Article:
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<![CDATA[Plasma cell neoplasia after kidney transplantation: French cohort series and review of the literature]]> https://www.researchpad.co/article/5989db5fab0ee8fa60be116c

Although post-transplant lymphoproliferative disorder (PTLD) is the second most common type of cancer in kidney transplantation (KT), plasma cell neoplasia (PCN) occurs only rarely after KT, and little is known about its characteristics and evolution. We included twenty-two cases of post-transplant PCN occurring between 1991 and 2013. These included 12 symptomatic multiple myeloma, eight indolent myeloma and two plasmacytomas. The median age at diagnosis was 56.5 years and the median onset after transplantation was 66.7 months (2–252). Four of the eight indolent myelomas evolved into symptomatic myeloma after a median time of 33 months (6–72). PCN-related kidney graft dysfunction was observed in nine patients, including six cast nephropathies, two light chain deposition disease and one amyloidosis. Serum creatinine was higher at the time of PCN diagnosis than before, increasing from 135.7 (±71.6) to 195.9 (±123.7) μmol/l (p = 0.008). Following transplantation, the annual rate of bacterial infections was significantly higher after the diagnosis of PCN, increasing from 0.16 (±0.37) to 1.09 (±1.30) (p = 0.0005). No difference was found regarding viral infections before and after PCN. Acute rejection risk was decreased after the diagnosis of PCN (36% before versus 0% after, p = 0.004), suggesting a decreased allogeneic response. Thirteen patients (59%) died, including twelve directly related to the hematologic disease. Median graft and patient survival was 31.7 and 49.4 months, respectively. PCN after KT occurs in younger patients compared to the general population, shares the same clinical characteristics, but is associated with frequent bacterial infections and relapses of the hematologic disease that severely impact the survival of grafts and patients.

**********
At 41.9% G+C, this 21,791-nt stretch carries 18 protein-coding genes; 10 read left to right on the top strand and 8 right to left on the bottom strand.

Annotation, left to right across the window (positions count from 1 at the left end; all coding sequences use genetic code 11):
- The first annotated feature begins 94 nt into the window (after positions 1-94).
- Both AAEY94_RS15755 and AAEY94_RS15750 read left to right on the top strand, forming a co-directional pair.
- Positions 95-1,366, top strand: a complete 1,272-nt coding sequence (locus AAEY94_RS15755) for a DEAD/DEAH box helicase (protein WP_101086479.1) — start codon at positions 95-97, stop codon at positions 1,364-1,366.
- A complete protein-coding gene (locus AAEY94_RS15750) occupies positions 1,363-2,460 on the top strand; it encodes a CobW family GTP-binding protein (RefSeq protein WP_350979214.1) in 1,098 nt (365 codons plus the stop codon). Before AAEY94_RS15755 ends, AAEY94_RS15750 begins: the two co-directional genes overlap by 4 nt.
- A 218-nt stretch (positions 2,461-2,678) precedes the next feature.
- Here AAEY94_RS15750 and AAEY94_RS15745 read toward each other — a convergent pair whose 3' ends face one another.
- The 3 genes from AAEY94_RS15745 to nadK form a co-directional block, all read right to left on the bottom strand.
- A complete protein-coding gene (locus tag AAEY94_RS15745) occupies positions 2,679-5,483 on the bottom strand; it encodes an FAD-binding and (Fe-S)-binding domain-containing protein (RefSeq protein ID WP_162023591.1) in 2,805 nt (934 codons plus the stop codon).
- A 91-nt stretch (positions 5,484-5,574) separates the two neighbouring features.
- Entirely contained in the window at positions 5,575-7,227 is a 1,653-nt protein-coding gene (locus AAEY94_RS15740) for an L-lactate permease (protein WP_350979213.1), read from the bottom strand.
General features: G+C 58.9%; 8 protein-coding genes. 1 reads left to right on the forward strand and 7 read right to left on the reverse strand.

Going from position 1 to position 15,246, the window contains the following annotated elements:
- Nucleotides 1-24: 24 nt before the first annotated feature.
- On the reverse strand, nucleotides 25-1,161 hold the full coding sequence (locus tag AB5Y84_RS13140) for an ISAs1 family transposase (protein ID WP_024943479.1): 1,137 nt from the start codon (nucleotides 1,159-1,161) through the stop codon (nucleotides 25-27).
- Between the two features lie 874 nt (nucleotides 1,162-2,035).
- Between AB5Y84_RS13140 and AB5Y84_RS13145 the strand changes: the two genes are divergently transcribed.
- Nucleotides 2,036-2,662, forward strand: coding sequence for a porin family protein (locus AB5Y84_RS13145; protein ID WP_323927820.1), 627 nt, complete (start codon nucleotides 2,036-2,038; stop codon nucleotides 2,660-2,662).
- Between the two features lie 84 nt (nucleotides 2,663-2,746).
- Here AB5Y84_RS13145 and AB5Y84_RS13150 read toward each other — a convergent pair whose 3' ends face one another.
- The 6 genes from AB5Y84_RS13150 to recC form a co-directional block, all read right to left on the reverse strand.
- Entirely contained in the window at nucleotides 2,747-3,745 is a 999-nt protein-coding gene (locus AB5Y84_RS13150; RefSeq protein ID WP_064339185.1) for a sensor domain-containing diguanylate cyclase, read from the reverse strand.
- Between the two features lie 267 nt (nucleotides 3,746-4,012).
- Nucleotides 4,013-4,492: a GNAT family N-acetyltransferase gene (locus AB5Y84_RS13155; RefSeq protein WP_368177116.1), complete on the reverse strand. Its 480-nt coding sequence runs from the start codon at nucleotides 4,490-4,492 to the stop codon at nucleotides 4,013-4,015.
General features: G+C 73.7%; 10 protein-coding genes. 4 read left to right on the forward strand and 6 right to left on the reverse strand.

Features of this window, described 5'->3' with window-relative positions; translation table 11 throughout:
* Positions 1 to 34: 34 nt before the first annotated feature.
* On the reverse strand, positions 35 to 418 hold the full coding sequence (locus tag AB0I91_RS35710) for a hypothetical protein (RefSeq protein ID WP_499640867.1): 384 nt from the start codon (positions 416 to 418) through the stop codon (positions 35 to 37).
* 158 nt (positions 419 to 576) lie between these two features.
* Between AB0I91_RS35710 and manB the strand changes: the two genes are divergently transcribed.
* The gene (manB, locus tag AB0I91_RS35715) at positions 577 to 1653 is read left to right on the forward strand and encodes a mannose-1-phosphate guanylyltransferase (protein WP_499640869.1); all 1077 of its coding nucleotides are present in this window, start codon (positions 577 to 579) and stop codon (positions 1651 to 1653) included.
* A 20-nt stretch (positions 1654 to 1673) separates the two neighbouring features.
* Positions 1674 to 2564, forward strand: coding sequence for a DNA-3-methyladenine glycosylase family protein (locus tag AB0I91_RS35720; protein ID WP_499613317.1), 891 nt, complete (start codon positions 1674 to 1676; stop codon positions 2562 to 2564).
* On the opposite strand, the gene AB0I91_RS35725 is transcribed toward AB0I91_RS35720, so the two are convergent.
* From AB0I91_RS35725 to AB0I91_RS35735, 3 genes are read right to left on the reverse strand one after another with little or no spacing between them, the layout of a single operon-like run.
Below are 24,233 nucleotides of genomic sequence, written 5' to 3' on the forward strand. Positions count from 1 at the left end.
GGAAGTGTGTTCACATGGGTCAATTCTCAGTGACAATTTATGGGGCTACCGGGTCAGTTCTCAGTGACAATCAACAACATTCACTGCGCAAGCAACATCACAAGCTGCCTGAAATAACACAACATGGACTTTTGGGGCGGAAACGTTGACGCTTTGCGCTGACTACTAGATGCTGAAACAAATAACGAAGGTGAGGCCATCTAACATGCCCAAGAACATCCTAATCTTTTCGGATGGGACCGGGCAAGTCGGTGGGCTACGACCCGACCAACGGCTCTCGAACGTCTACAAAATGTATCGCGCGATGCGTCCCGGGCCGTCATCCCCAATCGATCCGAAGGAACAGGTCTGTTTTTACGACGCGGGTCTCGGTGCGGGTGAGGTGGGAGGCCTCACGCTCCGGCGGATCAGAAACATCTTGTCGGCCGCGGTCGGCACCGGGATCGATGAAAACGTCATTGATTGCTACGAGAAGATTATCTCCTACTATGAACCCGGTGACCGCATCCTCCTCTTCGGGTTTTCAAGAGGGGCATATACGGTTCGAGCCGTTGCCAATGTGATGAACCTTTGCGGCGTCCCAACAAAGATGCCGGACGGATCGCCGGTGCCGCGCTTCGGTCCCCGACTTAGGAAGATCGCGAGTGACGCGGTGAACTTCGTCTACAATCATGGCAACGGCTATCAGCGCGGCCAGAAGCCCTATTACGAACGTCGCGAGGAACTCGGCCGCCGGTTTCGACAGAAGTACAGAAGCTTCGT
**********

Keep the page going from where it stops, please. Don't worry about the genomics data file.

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<![CDATA[Targeting p53 via JNK Pathway: A Novel Role of RITA for Apoptotic Signaling in Multiple Myeloma]]> https://www.researchpad.co/article/5989dac4ab0ee8fa60bb1b01